I have reviewed the Virginia Regulations for Licensure of Abortion Facilities (the “Draft Permanent Regulations” or “Regulations”). I testified before the Board of Health on June 15, 2012 and again on September 14, 2012 regarding the Draft Regulations. I am submitting these brief written comments to expand on that prior testimony, which is incorporated by reference.
I am a board-certified obstetrician and gynecologist. I currently serve as the Chairman of the Department of Obstetrics and Gynecology at Bon Secours St. Francis Hospital. I am the former Chairman of the Department of Obstetrics and Gynecology at Bon Secours St. Mary’s Hospital. I also maintain a private practice in obstetrics and gynecology.
I received my medical degree in 1989 from the Medical College of Virginia in Richmond, Virginia. I then completed an internship and residency in obstetrics and gynecology at Eastern Virginia Graduate School of Medicine, in Norfolk, Virginia, from 1989 to 1993, serving as chief resident from 1992-1993.
Since completing my residency, I have worked in the private practice of obstetrics and gynecology. I currently practice with the Virginia Physicians for Women in Richmond, Virginia.
I am the immediate past Section Chair of the Virginia Section of the American Congress of Obstetricians and Gynecologists (ACOG), which is the nation's leading group of professionals providing health care for women. ACOG works primarily in four areas: serving as a strong advocate for quality health care for women; maintaining the highest standards of clinical practice and continuing education for its members; promoting patient education and stimulating patient understanding of and involvement in medical care; and increasing awareness among its members and the public of the changing issues facing women’s health care.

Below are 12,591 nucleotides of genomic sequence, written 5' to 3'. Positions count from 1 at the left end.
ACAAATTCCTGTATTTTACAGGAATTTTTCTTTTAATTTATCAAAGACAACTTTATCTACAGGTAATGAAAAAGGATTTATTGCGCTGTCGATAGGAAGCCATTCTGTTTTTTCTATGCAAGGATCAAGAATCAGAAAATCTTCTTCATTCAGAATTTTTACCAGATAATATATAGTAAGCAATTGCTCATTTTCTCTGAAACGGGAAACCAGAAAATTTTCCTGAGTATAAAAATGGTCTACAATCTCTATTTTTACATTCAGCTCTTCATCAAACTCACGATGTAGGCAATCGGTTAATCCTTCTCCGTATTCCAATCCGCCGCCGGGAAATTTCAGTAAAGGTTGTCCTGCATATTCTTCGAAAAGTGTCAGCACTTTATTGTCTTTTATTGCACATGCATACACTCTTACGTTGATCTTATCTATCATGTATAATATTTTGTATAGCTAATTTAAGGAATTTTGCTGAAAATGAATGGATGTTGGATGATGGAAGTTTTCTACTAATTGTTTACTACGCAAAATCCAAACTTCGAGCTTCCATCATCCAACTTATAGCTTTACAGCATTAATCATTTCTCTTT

The Draft Permanent Regulations are not grounded in medical facts or sound medical practices. The Regulations require health care facilities that only perform first-trimester abortion procedures to unnecessarily overhaul their existing facilities and comply with the building and construction requirements applicable to new hospitals. Such onerous and expensive structural facility requirements are not rationally related to enhancing the safety of first-trimester abortion procedures, nor prevent potential patient complications. For example, requirements as to the width of hallways, HVAC systems, or numbers of parking spaces bear no logical connection to the health and welfare of patients undergoing first trimester abortion procedures, which are performed on an outpatient basis.
The lack of any logical connection between new hospital construction standards and patient health and safety is illustrated by the fact that other outpatient procedures that present risks similar to, or greater than, first trimester abortions, are regularly and safely performed in facilities other than hospitals, including private physician’s offices, clinics, and surgical centers. These procedures may include breast biopsies, certain plastic surgical procedures, and fibroid removal.
As a physician, I support all reasonable efforts to minimize health risks to patients and potential complications from medical treatment. With respect to first trimester abortions, such risks can be appropriately addressed through use of proper sterile technique; proper training of personnel, including physicians, nurses, and technicians; proper patient consultation and follow-up; and appropriate storage of supplies and disposal of waste. A hospital grade facility is not required, and I am not aware of any credible medical opinion holding that it is.
I appreciate the Board’s consideration of my comments.